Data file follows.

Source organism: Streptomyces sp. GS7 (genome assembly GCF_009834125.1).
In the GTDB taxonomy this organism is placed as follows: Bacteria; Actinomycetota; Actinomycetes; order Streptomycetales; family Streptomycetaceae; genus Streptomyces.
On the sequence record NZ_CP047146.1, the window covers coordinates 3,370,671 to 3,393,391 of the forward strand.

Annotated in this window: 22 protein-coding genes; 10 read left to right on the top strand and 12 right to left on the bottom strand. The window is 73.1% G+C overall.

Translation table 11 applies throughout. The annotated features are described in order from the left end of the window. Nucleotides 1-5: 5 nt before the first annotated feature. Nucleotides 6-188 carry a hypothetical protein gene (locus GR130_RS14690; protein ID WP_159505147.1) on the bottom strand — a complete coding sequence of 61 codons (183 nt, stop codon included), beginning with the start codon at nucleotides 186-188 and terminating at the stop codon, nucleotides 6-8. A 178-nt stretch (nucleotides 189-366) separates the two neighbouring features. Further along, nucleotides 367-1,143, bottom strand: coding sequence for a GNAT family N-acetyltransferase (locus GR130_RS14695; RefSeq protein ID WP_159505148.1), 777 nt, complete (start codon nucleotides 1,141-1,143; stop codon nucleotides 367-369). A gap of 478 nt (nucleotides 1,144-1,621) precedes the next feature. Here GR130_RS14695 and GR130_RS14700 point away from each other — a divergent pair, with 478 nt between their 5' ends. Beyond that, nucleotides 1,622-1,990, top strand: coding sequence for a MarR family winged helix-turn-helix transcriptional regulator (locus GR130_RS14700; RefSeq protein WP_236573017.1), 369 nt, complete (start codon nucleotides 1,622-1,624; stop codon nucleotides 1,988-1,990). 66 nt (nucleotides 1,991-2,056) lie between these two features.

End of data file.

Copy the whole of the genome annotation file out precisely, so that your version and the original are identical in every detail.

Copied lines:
Source organism: Streptomyces sp. GS7 (genome assembly GCF_009834125.1).
In the GTDB taxonomy this organism is placed as follows: Bacteria; Actinomycetota; Actinomycetes; order Streptomycetales; family Streptomycetaceae; genus Streptomyces.
On the sequence record NZ_CP047146.1, the window covers coordinates 3,370,671 to 3,393,391 of the forward strand.

Annotated in this window: 22 protein-coding genes; 10 read left to right on the top strand and 12 right to left on the bottom strand. The window is 73.1% G+C overall.

Translation table 11 applies throughout. The annotated features are described in order from the left end of the window. Nucleotides 1-5: 5 nt before the first annotated feature. Nucleotides 6-188 carry a hypothetical protein gene (locus GR130_RS14690; protein ID WP_159505147.1) on the bottom strand — a complete coding sequence of 61 codons (183 nt, stop codon included), beginning with the start codon at nucleotides 186-188 and terminating at the stop codon, nucleotides 6-8. A 178-nt stretch (nucleotides 189-366) separates the two neighbouring features. Further along, nucleotides 367-1,143, bottom strand: coding sequence for a GNAT family N-acetyltransferase (locus GR130_RS14695; RefSeq protein ID WP_159505148.1), 777 nt, complete (start codon nucleotides 1,141-1,143; stop codon nucleotides 367-369). A gap of 478 nt (nucleotides 1,144-1,621) precedes the next feature. Here GR130_RS14695 and GR130_RS14700 point away from each other — a divergent pair, with 478 nt between their 5' ends. Beyond that, nucleotides 1,622-1,990, top strand: coding sequence for a MarR family winged helix-turn-helix transcriptional regulator (locus GR130_RS14700; RefSeq protein WP_236573017.1), 369 nt, complete (start codon nucleotides 1,622-1,624; stop codon nucleotides 1,988-1,990). 66 nt (nucleotides 1,991-2,056) lie between these two features.